This reminds me of the Gaza controversy at the City Council – in which the City Council wisely decided not to meddle, bc the issue was not an appropriate one for it to get involved with – it was outside their official purview. Doesn’t the same thing apply here? Is an initiative on a political issue appropriate for the Davis Food Co-op to even weigh in on? I have a real problem with entities speaking “on my behalf” telling me “what my position is” on some pet political issue. The City Council exists to take care of city business, just as the Davis Food Co-op exists to serve its customers/owners with food options.

  3. rusty49

    Nice move Co-op, by making this an issue you’re now going to end up either pissing off the pro-Israel or the anti-Israel factions which will lead to less revenue. What a way to run a business.

  4. Steve Hayes

    As I left the Co-op yesterday, I was once again assaulted by the “cause of the week” petitioners. Is the new motto of the Davis Co-op going to be “Let’s fight to the death for peace?!?”

  5. westof113

    Gee this IS Davis after all… where overwrought idealists spar with windmills and each other ad infinitum. I personally really like the Co-op for SOME things.

  6. davisite2

    While all of the above comments are interesting expressions of personal opinion, the issue addressed in the guest commentary is not whether the initiative idea is a good or bad one but rather whether the Coop bylaws protect the right of members to put an initiative on the Coop ballot if they fully meet all of the requirements outlined in the bylaws. Information has been received from the US. Dept. of Commerce,today, that the statute used by the Coop board to declare this initiative illegal does not apply and cannot be cited as a reason for its illegality.

  7. nedavis

    The Davis Food Co-Op does have a member-supported initiative process and is following it scrupulously.
    It is contained in Bylaw X Section 2 and reads as follows:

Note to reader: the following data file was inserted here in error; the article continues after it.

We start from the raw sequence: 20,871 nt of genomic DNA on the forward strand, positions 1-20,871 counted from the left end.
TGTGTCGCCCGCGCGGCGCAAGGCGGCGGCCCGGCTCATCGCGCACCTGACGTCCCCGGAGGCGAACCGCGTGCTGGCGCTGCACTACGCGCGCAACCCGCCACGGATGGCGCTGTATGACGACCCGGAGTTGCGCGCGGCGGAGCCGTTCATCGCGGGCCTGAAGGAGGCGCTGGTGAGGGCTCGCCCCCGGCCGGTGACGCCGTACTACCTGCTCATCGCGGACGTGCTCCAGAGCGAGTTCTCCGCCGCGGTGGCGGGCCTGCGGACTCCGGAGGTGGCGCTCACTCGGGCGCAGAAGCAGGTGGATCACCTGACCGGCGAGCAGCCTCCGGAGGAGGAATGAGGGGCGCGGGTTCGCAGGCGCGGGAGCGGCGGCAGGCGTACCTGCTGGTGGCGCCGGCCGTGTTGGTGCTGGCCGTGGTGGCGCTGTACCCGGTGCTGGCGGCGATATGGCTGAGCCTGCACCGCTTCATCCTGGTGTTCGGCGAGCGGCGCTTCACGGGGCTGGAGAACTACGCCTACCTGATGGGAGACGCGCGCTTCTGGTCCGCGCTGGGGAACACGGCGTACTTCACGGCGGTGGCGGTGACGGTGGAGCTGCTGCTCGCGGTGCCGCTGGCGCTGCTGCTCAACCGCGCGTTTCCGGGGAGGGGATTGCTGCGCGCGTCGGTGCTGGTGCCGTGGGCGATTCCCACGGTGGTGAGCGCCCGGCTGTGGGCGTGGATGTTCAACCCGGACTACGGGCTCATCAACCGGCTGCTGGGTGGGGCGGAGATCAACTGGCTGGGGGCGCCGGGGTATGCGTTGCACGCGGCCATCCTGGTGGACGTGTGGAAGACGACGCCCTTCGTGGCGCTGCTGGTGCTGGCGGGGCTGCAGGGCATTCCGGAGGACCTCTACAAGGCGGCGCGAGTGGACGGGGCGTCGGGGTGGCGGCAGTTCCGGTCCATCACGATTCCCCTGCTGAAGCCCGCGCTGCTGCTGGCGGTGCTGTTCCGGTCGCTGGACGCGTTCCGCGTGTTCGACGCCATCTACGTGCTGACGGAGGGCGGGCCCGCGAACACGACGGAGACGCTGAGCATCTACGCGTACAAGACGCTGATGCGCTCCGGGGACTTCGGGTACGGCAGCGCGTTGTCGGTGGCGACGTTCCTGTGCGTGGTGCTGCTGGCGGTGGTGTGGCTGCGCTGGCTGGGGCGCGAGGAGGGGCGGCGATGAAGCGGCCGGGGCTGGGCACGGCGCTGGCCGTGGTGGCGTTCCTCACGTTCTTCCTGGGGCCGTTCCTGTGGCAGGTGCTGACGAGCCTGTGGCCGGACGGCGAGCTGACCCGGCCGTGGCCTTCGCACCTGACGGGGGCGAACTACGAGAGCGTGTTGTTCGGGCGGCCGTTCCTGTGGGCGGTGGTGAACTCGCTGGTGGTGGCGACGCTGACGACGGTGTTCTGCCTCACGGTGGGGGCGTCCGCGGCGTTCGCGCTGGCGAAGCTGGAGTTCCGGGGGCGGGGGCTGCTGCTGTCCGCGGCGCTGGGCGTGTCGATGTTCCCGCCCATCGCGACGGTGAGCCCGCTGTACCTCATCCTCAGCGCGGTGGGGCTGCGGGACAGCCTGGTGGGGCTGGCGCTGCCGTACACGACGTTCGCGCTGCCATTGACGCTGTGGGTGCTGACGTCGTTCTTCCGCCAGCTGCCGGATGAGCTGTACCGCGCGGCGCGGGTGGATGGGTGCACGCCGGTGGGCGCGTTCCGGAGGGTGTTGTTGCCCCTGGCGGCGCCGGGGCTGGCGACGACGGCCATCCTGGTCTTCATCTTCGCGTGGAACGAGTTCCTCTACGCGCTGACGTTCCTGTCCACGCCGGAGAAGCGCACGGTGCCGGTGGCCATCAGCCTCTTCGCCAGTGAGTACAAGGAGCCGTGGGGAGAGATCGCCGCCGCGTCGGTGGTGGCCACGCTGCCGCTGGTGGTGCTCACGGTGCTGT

An issue submitted by petitions signed by not less than five percent of shareholders in good standing which specify any lawful and proper purpose shall be presented to members within six months of such submission either at a regularly scheduled balloting or by balloting specially called for the purpose. The determination of five percent of shareholders in good standing shall be made based on the last day of the month preceding the date on which petitions are submitted.

    [highlighting added for emphasis]

  8. nedavis


    You have stated: “Information has been received from the US. Dept. of Commerce,today, that the statute used by the Coop board to declare this initiative illegal does not apply and cannot be cited as a reason for its illegality.”

    Please post the complete information which you seem to be paraphrasing. I strongly doubt that the Dept. of Commerce has done any such legal review of the initiative in question or has rendered the legal opinion that you allege.


  9. davisite2

    “Member support for honoring boycotts was strong. The co-op honored all UFW boycotts, which then included Campbell’s products, and we also boycotted Nestlé, Del Monte, and Dole products, and all yellow-fin tuna.”

    nedavis… thank you for posting the bylaws. This initiative has complied with all of them. As to your highlighted items, the “lawful” issue has been resolved by an email and return phone call from a US Commerce Dept representative who unequivocally stated that,given the facts as were presented to her, the law cited by the Board is not applicable and cannot be used to declare the initiative’s intent to boycott illegal. You are correct that no formal written legal opinion has been rendered as yet but an email inquiry to the US Commerce Dept(how-to is found on their website) will get you a phone reply within 24-48 hours(quite remarkable). As to the “proper” reference, I refer you to the quote above taken from the Coop’s website on the history of our Coop.

  10. mariana

    Gene, I so respect your stand. As a co-op member I too am somewhat shocked by the action of the Board. I joined the Davis Food Co-op knowing fully well that I would not be saving money – if I wanted to do that I can shop at Safeway. Rather, I wanted to shop a locally owned and democratically run business. At this point I can only [u]highly question my decision[/u] my decision. The Davis Food Co-op needs to “Rights this Wrong”.